Obesity is a growing problem across much of the Western world, especially in the USA where it is estimated that about 35.7% of the adult population is obese. And the odds are not better for children, 17% of whom are obese. Obesity prevalence has tripled in one generation, and without proper intervention, things are likely to get out of hand.
In most cases, obesity often affects the minorities a lot more significantly, with data from the Center for Disease Control and Prevention (CDC) showing that non-Hispanic blacks had the highest prevalence of adult obesity, followed by Mexican Americans and Hispanics. Whites had the lowest prevalence of obesity. In childhood obesity, CDC data showed that non-Hispanic black girls and Hispanic boys were more likely to be obese than children of the same gender from other races.
The reason for this is usually a lack of nutritional knowledge, exacerbated by financial constraints.
For these reasons, a team from the University of Minnesota’s Food Science and Nutrition embarked on a teaching session to see whether any improvement in knowledge would change consumption habits.
The team took to educating 118 lower income women, who were predominantly African American, Indigenous American with a few whites. There were 3 educational sessions for these women, each dealing with a different topic. The classes were both experiential and holistic.
In the first class, the women were taught the essentials of nutrition, starting with what nutrients are. They were also taught on budgeting and shopping for food. The women were then taken through practical cooking sessions, through which they learned the best cooking methods that preserved the greatest amount of nutrients.
The focus of the third class was about ensuring food security through simple interventions, such as home gardening.
Fast foods Dropped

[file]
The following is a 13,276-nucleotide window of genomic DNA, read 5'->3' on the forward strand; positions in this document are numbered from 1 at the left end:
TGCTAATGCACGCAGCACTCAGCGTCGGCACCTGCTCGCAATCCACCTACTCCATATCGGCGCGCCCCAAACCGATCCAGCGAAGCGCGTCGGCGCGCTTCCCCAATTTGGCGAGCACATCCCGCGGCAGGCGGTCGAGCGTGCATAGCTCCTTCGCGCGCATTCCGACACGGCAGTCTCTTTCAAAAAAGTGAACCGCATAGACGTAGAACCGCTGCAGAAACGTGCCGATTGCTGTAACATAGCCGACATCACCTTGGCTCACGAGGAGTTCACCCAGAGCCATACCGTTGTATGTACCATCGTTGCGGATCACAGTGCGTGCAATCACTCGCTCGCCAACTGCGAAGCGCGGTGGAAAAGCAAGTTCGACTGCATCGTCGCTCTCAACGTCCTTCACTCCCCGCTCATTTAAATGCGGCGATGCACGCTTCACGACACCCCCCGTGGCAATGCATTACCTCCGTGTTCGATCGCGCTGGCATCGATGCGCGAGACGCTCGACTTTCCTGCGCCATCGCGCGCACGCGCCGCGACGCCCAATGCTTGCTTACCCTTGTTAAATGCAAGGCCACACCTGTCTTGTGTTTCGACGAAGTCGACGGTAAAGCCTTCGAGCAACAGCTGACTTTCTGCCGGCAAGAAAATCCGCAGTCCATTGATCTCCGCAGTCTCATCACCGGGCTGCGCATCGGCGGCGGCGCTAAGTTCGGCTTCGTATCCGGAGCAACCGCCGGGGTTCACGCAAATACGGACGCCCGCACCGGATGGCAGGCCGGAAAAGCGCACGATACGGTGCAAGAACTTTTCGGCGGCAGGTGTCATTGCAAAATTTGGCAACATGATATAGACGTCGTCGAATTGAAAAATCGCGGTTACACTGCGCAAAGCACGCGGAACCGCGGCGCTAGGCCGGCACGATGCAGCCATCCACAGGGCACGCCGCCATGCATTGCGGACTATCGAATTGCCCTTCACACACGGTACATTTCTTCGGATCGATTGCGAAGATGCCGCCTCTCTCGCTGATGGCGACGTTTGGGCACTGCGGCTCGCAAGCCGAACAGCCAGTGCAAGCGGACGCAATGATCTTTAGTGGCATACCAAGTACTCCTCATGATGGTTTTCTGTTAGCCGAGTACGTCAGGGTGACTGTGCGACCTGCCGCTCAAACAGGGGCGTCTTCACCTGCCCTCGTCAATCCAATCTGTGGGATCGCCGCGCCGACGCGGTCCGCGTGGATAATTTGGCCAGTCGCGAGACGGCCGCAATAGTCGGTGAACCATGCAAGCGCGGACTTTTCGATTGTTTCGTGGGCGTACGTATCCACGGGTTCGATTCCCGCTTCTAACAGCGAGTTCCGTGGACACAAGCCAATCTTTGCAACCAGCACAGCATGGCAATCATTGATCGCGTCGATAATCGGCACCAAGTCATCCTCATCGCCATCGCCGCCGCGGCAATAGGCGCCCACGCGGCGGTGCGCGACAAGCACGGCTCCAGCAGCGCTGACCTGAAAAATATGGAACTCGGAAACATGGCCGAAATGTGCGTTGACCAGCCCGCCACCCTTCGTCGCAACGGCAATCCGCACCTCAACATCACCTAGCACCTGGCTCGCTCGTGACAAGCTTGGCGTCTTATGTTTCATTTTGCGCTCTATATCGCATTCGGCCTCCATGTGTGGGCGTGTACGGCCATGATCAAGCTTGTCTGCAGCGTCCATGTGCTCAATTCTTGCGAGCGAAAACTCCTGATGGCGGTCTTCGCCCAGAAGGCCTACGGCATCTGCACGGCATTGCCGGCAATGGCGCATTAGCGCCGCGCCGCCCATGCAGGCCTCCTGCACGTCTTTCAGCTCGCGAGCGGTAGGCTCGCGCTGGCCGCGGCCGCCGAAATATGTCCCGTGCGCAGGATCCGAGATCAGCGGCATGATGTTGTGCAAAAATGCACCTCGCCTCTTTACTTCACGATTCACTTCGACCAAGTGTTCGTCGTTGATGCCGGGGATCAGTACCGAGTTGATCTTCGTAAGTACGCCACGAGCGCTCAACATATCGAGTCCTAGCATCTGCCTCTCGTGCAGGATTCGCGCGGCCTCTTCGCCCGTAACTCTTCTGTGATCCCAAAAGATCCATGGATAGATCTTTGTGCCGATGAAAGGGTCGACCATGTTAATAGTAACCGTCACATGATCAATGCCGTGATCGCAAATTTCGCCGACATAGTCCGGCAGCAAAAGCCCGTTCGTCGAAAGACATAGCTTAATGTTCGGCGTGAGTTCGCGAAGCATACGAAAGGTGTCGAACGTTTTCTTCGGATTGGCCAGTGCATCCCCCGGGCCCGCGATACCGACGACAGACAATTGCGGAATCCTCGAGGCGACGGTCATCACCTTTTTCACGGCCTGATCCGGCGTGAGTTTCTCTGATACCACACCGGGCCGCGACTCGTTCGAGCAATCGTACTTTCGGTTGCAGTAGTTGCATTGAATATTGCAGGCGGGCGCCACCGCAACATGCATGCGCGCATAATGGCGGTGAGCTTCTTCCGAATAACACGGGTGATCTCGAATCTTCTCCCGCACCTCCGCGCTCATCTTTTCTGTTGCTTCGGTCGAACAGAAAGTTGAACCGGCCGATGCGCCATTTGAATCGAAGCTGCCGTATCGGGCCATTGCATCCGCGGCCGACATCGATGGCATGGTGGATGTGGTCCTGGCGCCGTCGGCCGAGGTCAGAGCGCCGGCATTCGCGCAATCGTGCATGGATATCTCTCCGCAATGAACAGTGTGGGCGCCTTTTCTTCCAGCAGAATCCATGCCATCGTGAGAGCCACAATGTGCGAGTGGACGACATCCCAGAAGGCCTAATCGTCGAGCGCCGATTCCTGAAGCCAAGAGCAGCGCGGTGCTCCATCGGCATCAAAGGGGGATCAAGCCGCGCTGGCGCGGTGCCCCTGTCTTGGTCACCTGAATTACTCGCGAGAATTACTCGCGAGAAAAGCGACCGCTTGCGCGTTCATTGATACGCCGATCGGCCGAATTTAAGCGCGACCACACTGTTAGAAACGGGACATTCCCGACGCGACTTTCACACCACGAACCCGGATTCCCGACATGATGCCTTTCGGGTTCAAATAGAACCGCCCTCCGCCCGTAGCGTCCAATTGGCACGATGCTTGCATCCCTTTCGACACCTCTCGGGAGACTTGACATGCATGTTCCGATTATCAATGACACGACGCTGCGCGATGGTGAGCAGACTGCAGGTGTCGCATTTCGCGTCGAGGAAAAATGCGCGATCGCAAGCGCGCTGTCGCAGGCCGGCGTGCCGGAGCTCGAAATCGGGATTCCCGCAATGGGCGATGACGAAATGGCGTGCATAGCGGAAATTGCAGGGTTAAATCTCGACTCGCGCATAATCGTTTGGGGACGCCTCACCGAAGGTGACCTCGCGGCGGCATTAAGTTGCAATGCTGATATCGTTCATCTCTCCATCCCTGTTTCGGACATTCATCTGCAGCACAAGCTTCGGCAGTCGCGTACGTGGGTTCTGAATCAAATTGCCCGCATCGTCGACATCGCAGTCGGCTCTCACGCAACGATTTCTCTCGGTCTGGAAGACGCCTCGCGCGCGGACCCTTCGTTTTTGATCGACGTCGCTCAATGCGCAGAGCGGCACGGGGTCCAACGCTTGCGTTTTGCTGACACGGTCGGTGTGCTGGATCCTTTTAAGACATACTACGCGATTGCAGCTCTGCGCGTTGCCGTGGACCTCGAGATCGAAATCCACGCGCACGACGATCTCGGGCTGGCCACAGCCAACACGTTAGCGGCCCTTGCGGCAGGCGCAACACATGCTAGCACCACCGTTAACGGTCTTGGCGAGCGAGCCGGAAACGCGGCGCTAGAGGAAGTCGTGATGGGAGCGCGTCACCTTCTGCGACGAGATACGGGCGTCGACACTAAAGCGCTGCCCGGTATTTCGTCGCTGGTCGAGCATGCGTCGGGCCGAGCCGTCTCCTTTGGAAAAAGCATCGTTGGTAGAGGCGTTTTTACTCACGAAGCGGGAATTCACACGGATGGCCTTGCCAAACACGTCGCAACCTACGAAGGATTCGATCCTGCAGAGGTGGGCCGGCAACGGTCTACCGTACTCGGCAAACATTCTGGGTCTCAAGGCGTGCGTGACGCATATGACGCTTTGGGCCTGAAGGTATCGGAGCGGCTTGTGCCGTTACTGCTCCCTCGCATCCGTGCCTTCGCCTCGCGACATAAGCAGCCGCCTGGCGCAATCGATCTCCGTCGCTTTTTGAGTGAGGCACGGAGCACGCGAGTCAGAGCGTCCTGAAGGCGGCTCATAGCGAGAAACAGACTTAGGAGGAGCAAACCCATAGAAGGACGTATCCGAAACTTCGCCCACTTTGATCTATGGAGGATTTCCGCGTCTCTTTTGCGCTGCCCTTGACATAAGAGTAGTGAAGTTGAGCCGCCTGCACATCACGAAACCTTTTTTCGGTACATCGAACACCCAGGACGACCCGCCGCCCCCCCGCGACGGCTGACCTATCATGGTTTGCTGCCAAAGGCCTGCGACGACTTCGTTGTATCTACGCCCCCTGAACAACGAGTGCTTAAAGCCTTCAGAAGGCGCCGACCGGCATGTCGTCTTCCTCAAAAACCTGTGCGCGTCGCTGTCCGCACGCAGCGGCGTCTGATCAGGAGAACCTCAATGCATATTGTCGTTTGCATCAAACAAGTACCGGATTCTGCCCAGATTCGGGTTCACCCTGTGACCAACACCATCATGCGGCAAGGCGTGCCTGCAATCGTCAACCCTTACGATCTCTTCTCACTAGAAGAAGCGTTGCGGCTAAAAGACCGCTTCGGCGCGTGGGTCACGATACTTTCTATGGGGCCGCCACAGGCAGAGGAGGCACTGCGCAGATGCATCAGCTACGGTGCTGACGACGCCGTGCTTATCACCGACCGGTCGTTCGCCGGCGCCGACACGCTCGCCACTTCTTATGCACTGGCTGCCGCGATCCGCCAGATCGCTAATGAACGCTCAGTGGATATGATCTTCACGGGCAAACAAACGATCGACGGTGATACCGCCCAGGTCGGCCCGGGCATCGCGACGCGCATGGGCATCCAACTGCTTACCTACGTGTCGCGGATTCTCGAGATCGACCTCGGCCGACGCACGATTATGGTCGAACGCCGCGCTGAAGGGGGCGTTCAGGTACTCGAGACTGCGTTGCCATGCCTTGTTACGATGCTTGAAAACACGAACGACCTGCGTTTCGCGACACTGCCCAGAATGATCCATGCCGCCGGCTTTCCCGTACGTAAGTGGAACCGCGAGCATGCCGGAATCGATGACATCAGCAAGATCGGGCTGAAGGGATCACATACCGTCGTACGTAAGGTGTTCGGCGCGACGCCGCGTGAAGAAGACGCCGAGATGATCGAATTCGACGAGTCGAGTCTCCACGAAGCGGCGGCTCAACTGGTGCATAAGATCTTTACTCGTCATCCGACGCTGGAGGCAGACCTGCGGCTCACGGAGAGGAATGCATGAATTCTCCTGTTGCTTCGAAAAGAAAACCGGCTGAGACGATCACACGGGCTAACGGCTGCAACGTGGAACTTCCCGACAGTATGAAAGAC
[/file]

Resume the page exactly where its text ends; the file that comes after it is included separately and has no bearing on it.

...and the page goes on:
The researchers pointed out that after attending these 3 classes, these women had made significant changes in food consumption patterns. For instance, they read product labels more often, suggesting an increased awareness about checking their food consumption habits. They had also stopped the consumption of fast foods, and increased vegetable intake.
According to tests conducted by the researchers afterwards, the women had made 9 behavioral improvements, and also improved in their measures of knowledge.
While it is clear that in the short run these classes have brought about changes in dietary habits, what is not clear to the researchers is whether or not these changes will last in the long run. If so, then it will surely offer a simple and cost effective way of turning the tide against obesity in the general population.
The importance of nutrition education in stymieing an increase in the prevalence of obesity was recently documented by a University of Columbia research team in January this year. Their research focused on the effects of the 2009 changes for people in the Special Supplemental Nutrition Program for Women Infants and Children. The changes involved the introduction of newer and healthier alternatives such as whole grains, fruits, low fat milk, and the reduction of fruit juices. This was also coupled with greater nutritional educational and an encouragement towards consumption of the healthier alternatives.
In New York, where these changes first introduced, there was a 6% drop in childhood obesity amongst 1 year olds. Among 2-4 year olds, obesity dropped by 3%. These drops were concomitant with an increase in the consumption of low fat milk and steady increases in the consumption of fruits. Furthermore, because of the nutritional advice the women were receiving, the number of breastfeeding women increased by 7%.
Research going back to 2010 also shows a direct link between the increased consumption of healthier foods and proper nutrition education.
If only three classes are required to inspire a change in dietary habits, I believe that current the obesity prevalence can be reversed.